Perspectives of few-body approaches to dripline nuclei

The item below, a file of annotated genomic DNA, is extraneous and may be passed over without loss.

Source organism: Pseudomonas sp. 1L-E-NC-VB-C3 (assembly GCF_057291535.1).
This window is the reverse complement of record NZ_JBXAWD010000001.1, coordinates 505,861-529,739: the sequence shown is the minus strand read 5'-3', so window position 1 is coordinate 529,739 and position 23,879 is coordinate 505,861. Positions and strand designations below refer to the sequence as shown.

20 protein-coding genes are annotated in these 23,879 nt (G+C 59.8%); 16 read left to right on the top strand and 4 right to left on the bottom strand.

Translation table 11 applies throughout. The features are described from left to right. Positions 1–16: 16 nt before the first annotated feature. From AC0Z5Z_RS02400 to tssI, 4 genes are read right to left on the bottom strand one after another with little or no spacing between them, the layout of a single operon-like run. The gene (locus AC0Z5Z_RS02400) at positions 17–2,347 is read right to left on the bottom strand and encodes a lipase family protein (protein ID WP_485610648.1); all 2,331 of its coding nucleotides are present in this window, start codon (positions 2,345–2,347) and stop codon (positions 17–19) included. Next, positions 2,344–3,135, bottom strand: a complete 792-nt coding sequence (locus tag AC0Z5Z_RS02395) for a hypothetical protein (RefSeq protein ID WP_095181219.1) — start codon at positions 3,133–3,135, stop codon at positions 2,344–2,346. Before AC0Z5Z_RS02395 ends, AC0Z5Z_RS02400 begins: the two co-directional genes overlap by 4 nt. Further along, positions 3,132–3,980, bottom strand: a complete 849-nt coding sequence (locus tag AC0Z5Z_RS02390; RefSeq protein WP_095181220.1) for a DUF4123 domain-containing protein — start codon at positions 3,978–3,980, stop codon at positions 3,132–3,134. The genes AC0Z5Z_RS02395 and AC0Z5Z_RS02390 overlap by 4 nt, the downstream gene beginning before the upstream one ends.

Present days' nuclear physics has focused on exploring fundamental nuclear matter under extreme conditions, which can be created in modern accelerator laboratories. The opportunities offered by beams of exotic nuclei for a research in the areas of nuclear-structure physics, nucleosynthesis and nuclear astrophysics are exciting, and the large worldwide activity in the construction of radioactive-beam facilities reflects the strong scientific interest in the physics that can be probed with such beams. On the neutron-rich side of stability radioactive beams have already led to the discovery of halos in nuclei with nucleonic distributions extending to large distances. Light nuclei constitute so far the part of the nuclear landscape where the neutron dripline has been reached. Subsequent developments have deepened and enriched the picture of halos as a pure quantum mechanics phenomenon, where particles can be found far from each other in classically forbidden regions. Few-body dynamics plays a crucial role in every adequate description of the discovered halo properties and just few-body methods lead at the early stage to self-consistent explanations of most of the experimental findings in halo physics. We discuss experiments that probe a halo structure through studying different reactions with halo nuclei. We discuss also theoretical methods and models based on few-body approaches, which allow to extract an accurate spectroscopic information from experiments and make predictions for future experiments.
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